- Tapa dura: 288 páginas
- Editor: Weidenfeld & Nicolson; Edición: New edition (31 de diciembre de 2001)
- Idioma: Inglés
- ISBN-10: 029782919X
- ISBN-13: 978-0297829195
Detalles del producto
I don't have any experience even comparable to what these men went through, the closest I've ever come is rowing down the coast of Maine in the summer in a 30 foot pulling boat, and I'll tell you, this guy gets every detail.
Anyway, an absolutely incredible look at human endurance, at what a person will go through if he must. I definitely recommend this book to everyone.
One note...make sure the version you buy or get at the library has expedition photographer Hurley's photographs in it. Some paperback editions don't, and you're really missing part of the experience without them.
The bare-bones of the story are that Shackleton and his team left civillisation in 1914 in the Endurance to travel to attempt to reach the South Pole - a trip he had tried and failed by only a couple of hundred miles or so to achive in 1908. Amundsen had already reached the pole first but for Shackleton it was unfinished business. The Endurance had been built to push through the pack ice, but conditions proved too much and it was trapped in pack ice. Summer wore on and there was no escape - the winds were in the wrong direction - then winter hit and they were trapped in their boat. They settled in to a routine until the ice went against them and cracked the Endurance. Shackleton realised the only way out was on their own, so they abandoned the boat and made for the pack ice at first dragging the boats, then relying a floe to carry them north where they might find more supplies, or be rescued.
In the end they had to rescue themselves and this is the story of their indomitable courage and strength to survive under incredibly harsh conditions and in grave discomfort. We are talking about camping out in antartica - in less than adequate shelter, with essentially starvation rations, no heating, barely adequate clothing.
Lansing tells this story in a sparing style and it really works. He has had access to (I think) all the diaries available from men who kept them on the trip and they are very revealing of both personalities and foibles of the various characters who made up the trip - and these aren't all a bunch of saintly characters pulling together for the sake of their team and mutual survival - they fight, some are occassionally selfish, they love their dogs but have almost no compunction of putting them down when they have to - and they are very real and human.
Lansing also brings to light some of the things you wouldn't think about it - the incredible boredom that they all felt, that they were generally alternatvely wracked by either gripping hunger or desparate need for survival and how to escape - the one emotion replacing the other depending on conditions. He also explains some of the things you wouldn't even think to ask - how they went to the toilet for instance, the conditions inside the huts and the tents and so on. It brings a very vivd picture of life as it must have been for the group.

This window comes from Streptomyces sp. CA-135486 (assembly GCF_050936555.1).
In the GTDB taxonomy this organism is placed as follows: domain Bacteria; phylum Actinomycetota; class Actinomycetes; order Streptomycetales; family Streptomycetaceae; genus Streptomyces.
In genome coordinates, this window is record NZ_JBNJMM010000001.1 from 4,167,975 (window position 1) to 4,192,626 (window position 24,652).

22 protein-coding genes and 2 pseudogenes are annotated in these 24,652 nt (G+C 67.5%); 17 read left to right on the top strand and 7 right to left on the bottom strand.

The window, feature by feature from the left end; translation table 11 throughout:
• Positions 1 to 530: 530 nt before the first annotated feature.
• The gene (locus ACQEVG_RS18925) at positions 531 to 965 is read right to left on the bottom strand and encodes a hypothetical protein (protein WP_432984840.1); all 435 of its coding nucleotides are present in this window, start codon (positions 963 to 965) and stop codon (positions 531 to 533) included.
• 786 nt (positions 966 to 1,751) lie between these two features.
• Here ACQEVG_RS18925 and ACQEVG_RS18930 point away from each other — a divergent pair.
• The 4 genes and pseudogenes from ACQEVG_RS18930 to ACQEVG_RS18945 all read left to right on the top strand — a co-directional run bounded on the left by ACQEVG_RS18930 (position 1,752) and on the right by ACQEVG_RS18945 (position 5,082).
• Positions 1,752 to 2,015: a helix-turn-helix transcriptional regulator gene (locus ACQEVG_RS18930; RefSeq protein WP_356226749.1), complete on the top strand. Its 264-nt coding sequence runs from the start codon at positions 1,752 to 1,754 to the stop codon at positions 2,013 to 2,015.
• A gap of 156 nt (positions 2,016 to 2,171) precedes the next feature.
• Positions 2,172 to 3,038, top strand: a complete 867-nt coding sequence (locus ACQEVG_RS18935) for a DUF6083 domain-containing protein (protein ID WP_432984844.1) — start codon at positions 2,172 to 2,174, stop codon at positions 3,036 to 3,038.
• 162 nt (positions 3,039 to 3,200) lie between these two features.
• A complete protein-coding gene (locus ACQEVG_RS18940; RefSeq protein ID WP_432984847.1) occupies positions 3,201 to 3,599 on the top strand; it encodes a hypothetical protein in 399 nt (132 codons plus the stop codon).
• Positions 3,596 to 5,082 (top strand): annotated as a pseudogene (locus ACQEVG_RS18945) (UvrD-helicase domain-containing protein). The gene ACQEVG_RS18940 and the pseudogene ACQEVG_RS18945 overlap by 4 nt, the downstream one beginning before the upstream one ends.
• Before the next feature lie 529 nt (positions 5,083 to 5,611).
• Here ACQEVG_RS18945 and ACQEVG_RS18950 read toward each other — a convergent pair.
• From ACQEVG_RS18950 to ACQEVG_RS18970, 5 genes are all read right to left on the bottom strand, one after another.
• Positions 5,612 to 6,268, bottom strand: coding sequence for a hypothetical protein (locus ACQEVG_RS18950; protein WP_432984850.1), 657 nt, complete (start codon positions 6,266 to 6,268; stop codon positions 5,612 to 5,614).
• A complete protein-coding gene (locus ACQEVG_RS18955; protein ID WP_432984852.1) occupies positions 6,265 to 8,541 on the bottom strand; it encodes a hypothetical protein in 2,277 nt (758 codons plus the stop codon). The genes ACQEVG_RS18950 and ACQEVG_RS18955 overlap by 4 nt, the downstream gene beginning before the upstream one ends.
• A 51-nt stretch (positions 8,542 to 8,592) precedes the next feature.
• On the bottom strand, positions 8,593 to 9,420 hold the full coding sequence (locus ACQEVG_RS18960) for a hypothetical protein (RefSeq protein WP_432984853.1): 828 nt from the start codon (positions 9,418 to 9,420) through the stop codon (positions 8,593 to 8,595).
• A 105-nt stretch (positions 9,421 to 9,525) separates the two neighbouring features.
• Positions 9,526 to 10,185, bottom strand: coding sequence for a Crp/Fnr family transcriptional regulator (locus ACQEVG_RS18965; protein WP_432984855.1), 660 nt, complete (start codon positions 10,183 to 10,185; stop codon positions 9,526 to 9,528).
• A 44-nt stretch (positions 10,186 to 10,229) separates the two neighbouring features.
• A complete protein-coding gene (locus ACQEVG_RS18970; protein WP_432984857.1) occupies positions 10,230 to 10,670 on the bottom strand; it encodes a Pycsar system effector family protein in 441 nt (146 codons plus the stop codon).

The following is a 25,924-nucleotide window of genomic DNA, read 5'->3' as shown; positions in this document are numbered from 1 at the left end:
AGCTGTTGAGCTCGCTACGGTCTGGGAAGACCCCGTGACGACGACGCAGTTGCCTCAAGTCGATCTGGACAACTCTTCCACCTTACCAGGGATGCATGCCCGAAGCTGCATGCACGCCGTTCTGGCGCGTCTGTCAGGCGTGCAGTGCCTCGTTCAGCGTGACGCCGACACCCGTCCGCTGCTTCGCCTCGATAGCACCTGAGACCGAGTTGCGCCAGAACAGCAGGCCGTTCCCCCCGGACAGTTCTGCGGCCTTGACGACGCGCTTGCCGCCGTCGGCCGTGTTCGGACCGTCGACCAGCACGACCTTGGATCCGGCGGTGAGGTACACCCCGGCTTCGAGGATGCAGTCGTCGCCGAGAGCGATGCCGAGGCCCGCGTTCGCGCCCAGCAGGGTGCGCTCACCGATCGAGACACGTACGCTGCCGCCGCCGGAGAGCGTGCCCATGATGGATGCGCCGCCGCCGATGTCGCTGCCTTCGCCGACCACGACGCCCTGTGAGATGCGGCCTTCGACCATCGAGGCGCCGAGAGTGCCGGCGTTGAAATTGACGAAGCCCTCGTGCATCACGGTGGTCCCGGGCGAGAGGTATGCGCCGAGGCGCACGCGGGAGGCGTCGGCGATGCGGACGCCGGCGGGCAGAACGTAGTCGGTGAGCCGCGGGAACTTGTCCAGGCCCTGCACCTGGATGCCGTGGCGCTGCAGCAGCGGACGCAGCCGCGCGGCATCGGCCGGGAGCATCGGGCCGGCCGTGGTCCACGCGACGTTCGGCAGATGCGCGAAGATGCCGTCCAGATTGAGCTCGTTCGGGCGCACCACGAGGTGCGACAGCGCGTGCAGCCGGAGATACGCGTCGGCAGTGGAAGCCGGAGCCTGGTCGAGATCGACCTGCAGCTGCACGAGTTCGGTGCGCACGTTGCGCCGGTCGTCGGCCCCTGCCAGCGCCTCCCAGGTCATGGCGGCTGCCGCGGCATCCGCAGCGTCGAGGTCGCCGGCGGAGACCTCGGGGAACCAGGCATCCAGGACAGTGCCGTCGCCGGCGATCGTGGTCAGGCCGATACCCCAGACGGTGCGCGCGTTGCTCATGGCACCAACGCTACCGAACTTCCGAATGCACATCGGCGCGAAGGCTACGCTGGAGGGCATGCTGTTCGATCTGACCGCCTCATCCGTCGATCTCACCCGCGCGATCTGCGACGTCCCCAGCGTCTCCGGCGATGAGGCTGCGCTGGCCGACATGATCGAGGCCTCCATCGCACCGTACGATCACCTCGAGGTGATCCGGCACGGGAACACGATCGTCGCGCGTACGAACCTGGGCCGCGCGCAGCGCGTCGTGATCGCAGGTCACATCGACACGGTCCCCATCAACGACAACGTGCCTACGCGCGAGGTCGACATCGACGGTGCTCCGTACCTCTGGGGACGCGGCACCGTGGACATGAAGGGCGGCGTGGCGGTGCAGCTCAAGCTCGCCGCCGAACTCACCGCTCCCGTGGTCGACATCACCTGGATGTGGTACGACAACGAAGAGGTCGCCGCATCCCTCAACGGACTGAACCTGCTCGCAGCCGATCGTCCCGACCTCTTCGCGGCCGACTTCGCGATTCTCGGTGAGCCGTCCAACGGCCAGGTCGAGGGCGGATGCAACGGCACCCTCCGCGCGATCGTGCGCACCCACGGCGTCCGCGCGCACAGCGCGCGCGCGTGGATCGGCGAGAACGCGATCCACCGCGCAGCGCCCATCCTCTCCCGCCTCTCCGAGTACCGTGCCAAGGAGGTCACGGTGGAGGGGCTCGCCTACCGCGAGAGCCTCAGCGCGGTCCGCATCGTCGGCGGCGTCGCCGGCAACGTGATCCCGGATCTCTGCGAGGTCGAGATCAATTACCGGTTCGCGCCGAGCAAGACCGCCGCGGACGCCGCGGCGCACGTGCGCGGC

And really, nothing isn't so bad that it can't get worse. Each time you think that Shackleton is about to win there is a small disaster, or the elements go against them - they are constantly battling for their lives with decreasing odds of their survival. Even once they make it off the floe and onto land they have to move again to a safer landing place - and then they must work out how to get help. The nearest land is Chile some 500 miles away but it is almost impossible to get to because of wind and current, so they must try to South Georgia, over 800 miles away and a tiny speck of an island 25 miles across and they only thing in their way between Antartica and South Africa. Hardly an easy thing find in an open 22 foot boat. I know recently they tried to re-enact the voyage of Shackleton in his tiny boat - the James Caird - but without success as storms forced them to abandon the attempt. And that was a luxury trip compared to Shackleton's - the conditions on board were appalling - with stones for ballast - very little room and the ever present rotting reindeer hair from their sleeping bags. It is all credit to their navigator Frank Worsley that they reached South Georgia at all....but then they had had to land on the wrong side of the island due to conditions......but read the book - definitely read it.....
This book would make a great adventure book to introduce Antarctic exploration for younger children or teenagers as it is so vivid and so exciting. They are chased by killer whales and leopard seals, they are constantly fighting the elements and they are if nothing else a very human group of people. This is one of the best books of survival I have ever read and is highly recommended.
This is quite simply one of the most amazing stories I've ever read. Survival in the face of incredible hardship. Astonishing bravery, persistence, and resourcefulness, all in the face of unimaginable bad luck. This story should have ended in death at least five times. Instead, after 16 (or 20, depending on who you're counting for) months marooned in the antarctic circle, not a single member of Shackleton's crew was lost.
Lansing's account is creditable and more interesting than Alexander's, though her book has the better pictures. I'd suggest buying both.